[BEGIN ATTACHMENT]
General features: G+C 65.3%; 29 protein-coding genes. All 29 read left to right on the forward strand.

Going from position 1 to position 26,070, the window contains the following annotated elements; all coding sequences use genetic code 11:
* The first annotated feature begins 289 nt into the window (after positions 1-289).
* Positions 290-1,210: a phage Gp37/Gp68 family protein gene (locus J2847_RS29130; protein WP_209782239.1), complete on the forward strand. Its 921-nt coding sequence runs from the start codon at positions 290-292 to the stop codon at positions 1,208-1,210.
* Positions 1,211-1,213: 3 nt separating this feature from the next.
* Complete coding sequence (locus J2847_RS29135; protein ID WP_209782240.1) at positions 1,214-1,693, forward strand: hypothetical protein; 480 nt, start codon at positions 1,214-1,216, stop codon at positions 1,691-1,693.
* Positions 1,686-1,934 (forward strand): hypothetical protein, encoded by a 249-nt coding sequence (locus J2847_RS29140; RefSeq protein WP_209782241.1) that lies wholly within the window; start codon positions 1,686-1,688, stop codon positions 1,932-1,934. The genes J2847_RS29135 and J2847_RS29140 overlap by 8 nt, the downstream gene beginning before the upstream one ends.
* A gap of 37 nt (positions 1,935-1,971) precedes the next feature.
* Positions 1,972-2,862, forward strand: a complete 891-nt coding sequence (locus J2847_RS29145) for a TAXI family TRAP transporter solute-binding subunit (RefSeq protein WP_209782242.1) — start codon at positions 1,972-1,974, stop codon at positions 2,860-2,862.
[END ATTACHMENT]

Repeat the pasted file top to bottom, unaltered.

General features: G+C 65.3%; 29 protein-coding genes. All 29 read left to right on the forward strand.

Going from position 1 to position 26,070, the window contains the following annotated elements; all coding sequences use genetic code 11:
* The first annotated feature begins 289 nt into the window (after positions 1-289).
* Positions 290-1,210: a phage Gp37/Gp68 family protein gene (locus J2847_RS29130; protein WP_209782239.1), complete on the forward strand. Its 921-nt coding sequence runs from the start codon at positions 290-292 to the stop codon at positions 1,208-1,210.
* Positions 1,211-1,213: 3 nt separating this feature from the next.
* Complete coding sequence (locus J2847_RS29135; protein ID WP_209782240.1) at positions 1,214-1,693, forward strand: hypothetical protein; 480 nt, start codon at positions 1,214-1,216, stop codon at positions 1,691-1,693.
* Positions 1,686-1,934 (forward strand): hypothetical protein, encoded by a 249-nt coding sequence (locus J2847_RS29140; RefSeq protein WP_209782241.1) that lies wholly within the window; start codon positions 1,686-1,688, stop codon positions 1,932-1,934. The genes J2847_RS29135 and J2847_RS29140 overlap by 8 nt, the downstream gene beginning before the upstream one ends.
* A gap of 37 nt (positions 1,935-1,971) precedes the next feature.
* Positions 1,972-2,862, forward strand: a complete 891-nt coding sequence (locus J2847_RS29145) for a TAXI family TRAP transporter solute-binding subunit (RefSeq protein WP_209782242.1) — start codon at positions 1,972-1,974, stop codon at positions 2,860-2,862.